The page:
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Displaced and scared: Yemenis still in limbo after almost five years of war

January 15, 2020 at 8:31 am

Widow Samirah Nasser and her eight children tried to return to their Yemeni village but were forced by relentless air strikes to return to the relative safety of a refugee camp, reports Reuters.

Shivering through yet another camp winter, she is one of 3.6 million Yemenis – around 12% of the population – displaced during a nearly five-year war that has spawned what the United Nations says is the world’s most urgent humanitarian crisis.

“When we returned (to our village), planes were in the sky. They hit the market full of kids,” Nasser said. “I banned the children from going to school, fearing the warplanes.”

READ: 1,000 children die every day due to Saudi-led aggression

The air strikes have deterred Nasser over the past three years from attempting another return to her native region of Saada, heartland of the Iran-aligned Houthi movement that has been battling a Saudi-led military coalition since March 2015.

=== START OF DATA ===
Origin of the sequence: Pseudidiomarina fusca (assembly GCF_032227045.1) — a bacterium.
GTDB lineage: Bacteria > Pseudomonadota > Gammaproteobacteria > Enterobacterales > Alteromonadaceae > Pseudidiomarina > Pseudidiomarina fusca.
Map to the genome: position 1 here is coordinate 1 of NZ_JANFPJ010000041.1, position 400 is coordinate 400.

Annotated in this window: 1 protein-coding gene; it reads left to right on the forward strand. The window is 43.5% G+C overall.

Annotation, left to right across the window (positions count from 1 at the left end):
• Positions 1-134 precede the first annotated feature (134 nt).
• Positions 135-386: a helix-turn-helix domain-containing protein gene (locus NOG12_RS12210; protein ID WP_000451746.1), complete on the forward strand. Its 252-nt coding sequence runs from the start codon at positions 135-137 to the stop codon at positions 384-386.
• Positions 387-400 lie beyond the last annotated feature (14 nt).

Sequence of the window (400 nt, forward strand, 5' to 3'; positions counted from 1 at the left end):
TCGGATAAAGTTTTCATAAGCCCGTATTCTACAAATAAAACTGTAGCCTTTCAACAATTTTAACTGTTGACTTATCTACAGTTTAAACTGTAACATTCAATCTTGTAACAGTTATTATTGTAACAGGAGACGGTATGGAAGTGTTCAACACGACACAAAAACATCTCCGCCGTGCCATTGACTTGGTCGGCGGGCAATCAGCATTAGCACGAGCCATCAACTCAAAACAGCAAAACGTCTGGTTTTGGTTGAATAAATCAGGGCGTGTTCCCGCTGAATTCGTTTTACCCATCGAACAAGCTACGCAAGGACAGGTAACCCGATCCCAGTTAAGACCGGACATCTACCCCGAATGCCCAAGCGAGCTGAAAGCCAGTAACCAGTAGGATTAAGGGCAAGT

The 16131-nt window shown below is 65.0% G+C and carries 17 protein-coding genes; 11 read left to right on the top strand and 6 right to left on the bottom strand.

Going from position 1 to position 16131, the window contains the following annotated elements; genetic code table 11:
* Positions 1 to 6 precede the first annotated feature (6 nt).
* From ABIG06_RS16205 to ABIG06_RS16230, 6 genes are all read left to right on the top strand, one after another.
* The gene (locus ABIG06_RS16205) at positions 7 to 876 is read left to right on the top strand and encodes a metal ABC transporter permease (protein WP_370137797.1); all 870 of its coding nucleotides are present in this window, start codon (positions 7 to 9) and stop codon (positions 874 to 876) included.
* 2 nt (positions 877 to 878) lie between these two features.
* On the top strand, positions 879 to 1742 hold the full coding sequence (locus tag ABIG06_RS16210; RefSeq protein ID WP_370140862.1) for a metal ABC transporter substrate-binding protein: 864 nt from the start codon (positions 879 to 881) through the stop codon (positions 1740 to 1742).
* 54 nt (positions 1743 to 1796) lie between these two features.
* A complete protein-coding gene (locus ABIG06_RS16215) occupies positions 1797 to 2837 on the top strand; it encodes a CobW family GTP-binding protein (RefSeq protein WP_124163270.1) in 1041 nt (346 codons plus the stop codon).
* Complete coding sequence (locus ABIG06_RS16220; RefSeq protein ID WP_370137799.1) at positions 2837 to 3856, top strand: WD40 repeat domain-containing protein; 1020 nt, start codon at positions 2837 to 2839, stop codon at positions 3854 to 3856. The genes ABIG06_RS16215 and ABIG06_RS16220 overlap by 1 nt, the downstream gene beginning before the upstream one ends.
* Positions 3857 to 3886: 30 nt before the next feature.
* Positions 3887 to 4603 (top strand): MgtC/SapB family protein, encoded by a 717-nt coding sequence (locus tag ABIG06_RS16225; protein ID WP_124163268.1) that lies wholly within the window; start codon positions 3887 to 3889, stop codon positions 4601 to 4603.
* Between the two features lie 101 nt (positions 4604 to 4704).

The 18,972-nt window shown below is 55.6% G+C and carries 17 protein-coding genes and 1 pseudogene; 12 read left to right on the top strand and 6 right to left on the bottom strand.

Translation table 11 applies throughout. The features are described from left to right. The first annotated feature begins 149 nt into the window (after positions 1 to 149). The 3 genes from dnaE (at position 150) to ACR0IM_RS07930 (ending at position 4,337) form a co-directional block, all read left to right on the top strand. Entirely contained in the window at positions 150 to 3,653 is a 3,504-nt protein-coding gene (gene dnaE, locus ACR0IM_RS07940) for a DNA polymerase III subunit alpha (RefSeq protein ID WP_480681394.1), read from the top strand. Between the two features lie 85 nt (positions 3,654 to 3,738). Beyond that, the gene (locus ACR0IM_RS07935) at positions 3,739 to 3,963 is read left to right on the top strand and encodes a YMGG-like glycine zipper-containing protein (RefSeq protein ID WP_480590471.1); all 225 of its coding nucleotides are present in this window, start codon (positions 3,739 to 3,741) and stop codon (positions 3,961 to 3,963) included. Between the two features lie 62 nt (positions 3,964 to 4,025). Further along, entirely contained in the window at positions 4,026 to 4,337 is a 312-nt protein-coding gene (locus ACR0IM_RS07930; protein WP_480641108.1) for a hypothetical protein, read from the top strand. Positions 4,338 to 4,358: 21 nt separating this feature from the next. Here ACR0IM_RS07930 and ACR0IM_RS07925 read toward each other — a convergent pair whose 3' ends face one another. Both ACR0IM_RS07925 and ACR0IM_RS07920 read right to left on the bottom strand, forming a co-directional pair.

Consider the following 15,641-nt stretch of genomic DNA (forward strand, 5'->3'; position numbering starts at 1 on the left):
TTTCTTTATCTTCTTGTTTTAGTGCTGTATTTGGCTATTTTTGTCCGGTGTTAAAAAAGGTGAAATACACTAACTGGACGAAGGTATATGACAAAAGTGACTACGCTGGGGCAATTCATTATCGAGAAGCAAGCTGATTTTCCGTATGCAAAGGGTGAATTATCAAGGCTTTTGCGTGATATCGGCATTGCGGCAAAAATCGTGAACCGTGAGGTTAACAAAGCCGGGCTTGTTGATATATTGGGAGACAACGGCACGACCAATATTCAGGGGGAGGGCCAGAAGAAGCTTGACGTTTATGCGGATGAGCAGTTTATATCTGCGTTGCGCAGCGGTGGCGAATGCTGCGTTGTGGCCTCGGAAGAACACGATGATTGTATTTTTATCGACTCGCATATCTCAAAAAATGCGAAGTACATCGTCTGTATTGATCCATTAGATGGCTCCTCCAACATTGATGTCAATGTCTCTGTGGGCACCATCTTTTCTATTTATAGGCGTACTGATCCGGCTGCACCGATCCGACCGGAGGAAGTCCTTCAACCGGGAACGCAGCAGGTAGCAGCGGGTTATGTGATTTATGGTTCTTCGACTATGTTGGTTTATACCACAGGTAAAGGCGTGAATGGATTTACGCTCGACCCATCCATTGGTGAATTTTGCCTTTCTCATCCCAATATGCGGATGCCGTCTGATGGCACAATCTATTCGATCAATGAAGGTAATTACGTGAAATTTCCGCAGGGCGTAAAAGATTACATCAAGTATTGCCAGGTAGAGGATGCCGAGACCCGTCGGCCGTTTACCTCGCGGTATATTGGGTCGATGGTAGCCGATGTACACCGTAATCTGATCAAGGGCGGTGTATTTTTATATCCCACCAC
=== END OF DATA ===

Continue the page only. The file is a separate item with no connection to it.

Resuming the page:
“The war there does not stop. Our houses are destroyed, we don’t have anywhere to stay, nothing,” said Houriya Muhammad, a 40-year-old mother-of-three also unable to return to Saada, where she used to sell pots.

Both women now live in a refugee camp in Khamir, some 2.5 hours by road from the capital Sanaa. Life is very hard in the camps, where facilities are rudimentary.

“We are dying of the cold,” said Muhammad. “My kids and I sleep wedged together with three or four blankets on us.”

READ: 35,000 people dying of cancer in Yemen

Children, with runny noses, warm themselves near open fires. Water leaks through holes in the makeshift tents.

Yemeni children affected by the Saudi-coalition war - Cartoon [Sabaaneh/MiddleEastMonitor]

Yemeni children affected by the Saudi-coalition war – Cartoon [Sabaaneh/MiddleEastMonitor]

The war in Yemen pits the Saudi-led coalition, backed by the West, against the Iran-aligned Houthis, who still control Sanaa and other major urban centres.

More than 100,000 people have been killed in the conflict, which has crippled basic services and infrastructure and ravaged the economy. More than 11 million people struggle to find enough food, and 240,000 people are living in famine-like conditions, according to The World Food Programme (WFP).